ADC gives wrong results

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First time programming an Atxmega A. Here's my code:

 

ADCA.CTRLA = 1; //Start ADC

ADCA.PRESCALER = 0b111; // Prescaler=512

ADCA.REFCTRL = 0b11; //Bandgap as reference

_delay_ms(1);

ADCA.CH0.MUXCTRL = 0b00110000; //ADC6 as input

ADCA.CH0.INTCTRL = 0b10; //Medium level interrupt enable

ADCA.CH0.CTRL = 0b10000001; //Single ended input, start conversion

 

ISR(ADCA_CH0_vect) {

Send_Intln(ADCA.CH0RES);

ADCA.CH0.CTRL = 0b10000001;

}

The ADC6 input is connected to a 1k+180Ohm resistor divider from the 3.3V supply, it reads exactly 0.5V on my DMM. The atxmega ADC gives me around 2230 which translates to 1/4096*2230=544mV. When reading the internal Vcc/10 input, it gives me 3.8V even though the supply is 3.3V. Changing the voltage reference gives different results, but the scale of error seems to remain the same. I've kind of run out of ideas on what's causing this :(

 

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Which actual model of Xmega is this? The Atxmega128a1 for example rather famously has an ADC that is totally FUBAR (which is why it was phased out and replaced by Atxmega128a1u)

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Sound like it is working fine...You say you gave 0.5V & it is indeed reading 0.544

 

That seems within the +/-10% adc tolerance , plus +/- your resistor divider tolerance. 

 

Why do you question it?  How good is your DMM?

 

If you gnd the pin , do you read zero?

If using Vcc ref, do you red 1023 when tied high?

When in the dark remember-the future looks brighter than ever.

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In that mode the measurement result is offset by about 200.
Measure the GND level and correct the result.

 

 

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Adjusting for about 160 offset gave me proper results. Why does it have an offset though? :\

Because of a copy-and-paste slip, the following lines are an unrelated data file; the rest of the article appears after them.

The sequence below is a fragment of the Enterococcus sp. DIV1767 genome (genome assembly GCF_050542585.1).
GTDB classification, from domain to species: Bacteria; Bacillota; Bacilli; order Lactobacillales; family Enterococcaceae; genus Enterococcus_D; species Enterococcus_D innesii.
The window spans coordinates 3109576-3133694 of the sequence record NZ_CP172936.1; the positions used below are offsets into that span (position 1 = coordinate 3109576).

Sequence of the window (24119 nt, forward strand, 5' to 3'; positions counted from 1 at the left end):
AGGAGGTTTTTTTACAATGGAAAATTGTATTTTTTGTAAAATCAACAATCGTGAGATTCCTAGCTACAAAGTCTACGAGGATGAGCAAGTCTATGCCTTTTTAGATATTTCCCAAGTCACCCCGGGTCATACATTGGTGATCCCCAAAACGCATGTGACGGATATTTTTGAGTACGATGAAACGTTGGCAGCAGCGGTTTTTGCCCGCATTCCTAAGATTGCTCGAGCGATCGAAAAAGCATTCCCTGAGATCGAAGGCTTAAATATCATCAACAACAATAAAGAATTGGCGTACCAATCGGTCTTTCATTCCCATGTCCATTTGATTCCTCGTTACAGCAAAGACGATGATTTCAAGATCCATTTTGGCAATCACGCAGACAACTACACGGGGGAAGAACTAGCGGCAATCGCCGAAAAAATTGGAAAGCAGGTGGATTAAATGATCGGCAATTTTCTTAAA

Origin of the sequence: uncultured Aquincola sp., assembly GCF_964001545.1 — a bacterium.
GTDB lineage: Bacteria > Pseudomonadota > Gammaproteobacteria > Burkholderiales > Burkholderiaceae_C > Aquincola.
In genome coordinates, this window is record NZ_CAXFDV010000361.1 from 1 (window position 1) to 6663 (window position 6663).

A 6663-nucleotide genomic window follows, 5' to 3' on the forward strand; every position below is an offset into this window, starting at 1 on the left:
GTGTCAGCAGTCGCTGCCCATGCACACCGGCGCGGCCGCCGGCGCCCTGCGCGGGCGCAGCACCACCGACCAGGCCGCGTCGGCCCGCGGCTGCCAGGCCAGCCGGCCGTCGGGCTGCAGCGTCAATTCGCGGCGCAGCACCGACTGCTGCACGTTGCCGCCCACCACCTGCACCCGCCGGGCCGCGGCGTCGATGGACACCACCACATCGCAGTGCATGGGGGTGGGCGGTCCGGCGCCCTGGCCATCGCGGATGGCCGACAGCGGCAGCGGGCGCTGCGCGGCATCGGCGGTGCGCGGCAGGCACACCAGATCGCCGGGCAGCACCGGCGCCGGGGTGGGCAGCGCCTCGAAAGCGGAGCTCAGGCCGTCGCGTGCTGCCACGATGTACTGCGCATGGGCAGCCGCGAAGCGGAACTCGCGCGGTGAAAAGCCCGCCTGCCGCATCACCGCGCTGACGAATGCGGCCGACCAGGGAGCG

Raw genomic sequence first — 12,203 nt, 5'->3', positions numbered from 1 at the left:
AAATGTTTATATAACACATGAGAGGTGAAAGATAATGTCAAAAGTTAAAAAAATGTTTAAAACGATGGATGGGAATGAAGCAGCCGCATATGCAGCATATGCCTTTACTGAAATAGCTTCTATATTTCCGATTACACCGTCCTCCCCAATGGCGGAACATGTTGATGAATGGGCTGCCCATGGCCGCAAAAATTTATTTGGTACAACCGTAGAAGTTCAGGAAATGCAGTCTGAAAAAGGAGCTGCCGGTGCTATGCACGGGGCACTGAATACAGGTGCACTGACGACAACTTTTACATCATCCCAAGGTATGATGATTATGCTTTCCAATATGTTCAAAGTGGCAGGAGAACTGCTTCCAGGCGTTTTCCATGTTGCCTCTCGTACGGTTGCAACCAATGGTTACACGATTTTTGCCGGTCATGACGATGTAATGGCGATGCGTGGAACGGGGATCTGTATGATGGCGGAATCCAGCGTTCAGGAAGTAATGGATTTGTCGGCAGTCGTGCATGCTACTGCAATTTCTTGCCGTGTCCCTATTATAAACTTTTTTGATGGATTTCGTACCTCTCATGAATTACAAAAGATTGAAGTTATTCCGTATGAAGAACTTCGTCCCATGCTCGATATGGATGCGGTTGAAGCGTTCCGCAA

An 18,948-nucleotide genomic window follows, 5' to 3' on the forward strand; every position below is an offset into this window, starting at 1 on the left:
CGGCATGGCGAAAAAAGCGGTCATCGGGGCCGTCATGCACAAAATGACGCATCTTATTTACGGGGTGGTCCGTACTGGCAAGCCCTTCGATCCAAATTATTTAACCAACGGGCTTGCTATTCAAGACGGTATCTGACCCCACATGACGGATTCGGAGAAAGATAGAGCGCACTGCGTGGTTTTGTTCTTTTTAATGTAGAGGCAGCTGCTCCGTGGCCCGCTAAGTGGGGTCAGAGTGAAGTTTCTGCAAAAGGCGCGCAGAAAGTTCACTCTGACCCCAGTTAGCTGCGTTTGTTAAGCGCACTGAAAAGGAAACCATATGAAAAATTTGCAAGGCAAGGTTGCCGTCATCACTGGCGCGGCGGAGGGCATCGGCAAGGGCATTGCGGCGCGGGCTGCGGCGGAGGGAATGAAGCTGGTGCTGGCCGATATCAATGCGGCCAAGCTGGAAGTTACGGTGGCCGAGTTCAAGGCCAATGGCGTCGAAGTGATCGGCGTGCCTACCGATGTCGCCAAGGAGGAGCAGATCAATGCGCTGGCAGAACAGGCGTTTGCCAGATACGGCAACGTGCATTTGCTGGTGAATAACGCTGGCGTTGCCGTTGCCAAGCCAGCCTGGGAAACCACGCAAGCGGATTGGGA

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forgot about the Xmega weirdness, compared to the "classic" AVR ADC....here is some good info with a lot of explanations:

 

http://embedded-lab.com/blog/xmega-adc/

When in the dark remember-the future looks brighter than ever.

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The usual advise is:

Remove all calculations and work with the raw ADC values untill you are sure the ADC works properly.

 

Just adding a potentiometer and try different values. Does it seem to be linear with voltage?

Are there offsets?

 

A nice way to verify the working of your ADC is with a capacitor and a current source.

You should get a nice straight line out of your ADC values. (if sampled at regular intervals).

Paul van der Hoeven.
Bunch of old projects with AVR's:
http://www.hoevendesign.com

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Plecto wrote:
Why does it have an offset though? :\

I'm no XMega man, but a look in the sheet gives this:

Since the ADC is differential, the input range is VREF to zero for the positive single-ended input. The offset enables the ADC to measure zero crossing in unsigned mode, and allows for calibration of any positive offset when the internal ground in the device is higher than the external ground. 

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Since the ADC is differential, the input range is VREF to zero for the positive single-ended input. The offset enables the ADC to measure zero crossing in unsigned mode, and allows for calibration of any positive offset when the internal ground in the device is higher than the external ground. 

Similar to single supply opamps...if you REALLY want a zero in/out (0.0000...), you need dual +/- supplies (or "split" a single), pure single will only get you 99.43% of the way there since an output can't go all the way to gnd.  Here, they fake a negative supply voltage with the offset.

When in the dark remember-the future looks brighter than ever.

Last Edited: Sat. Jan 27, 2018 - 11:44 PM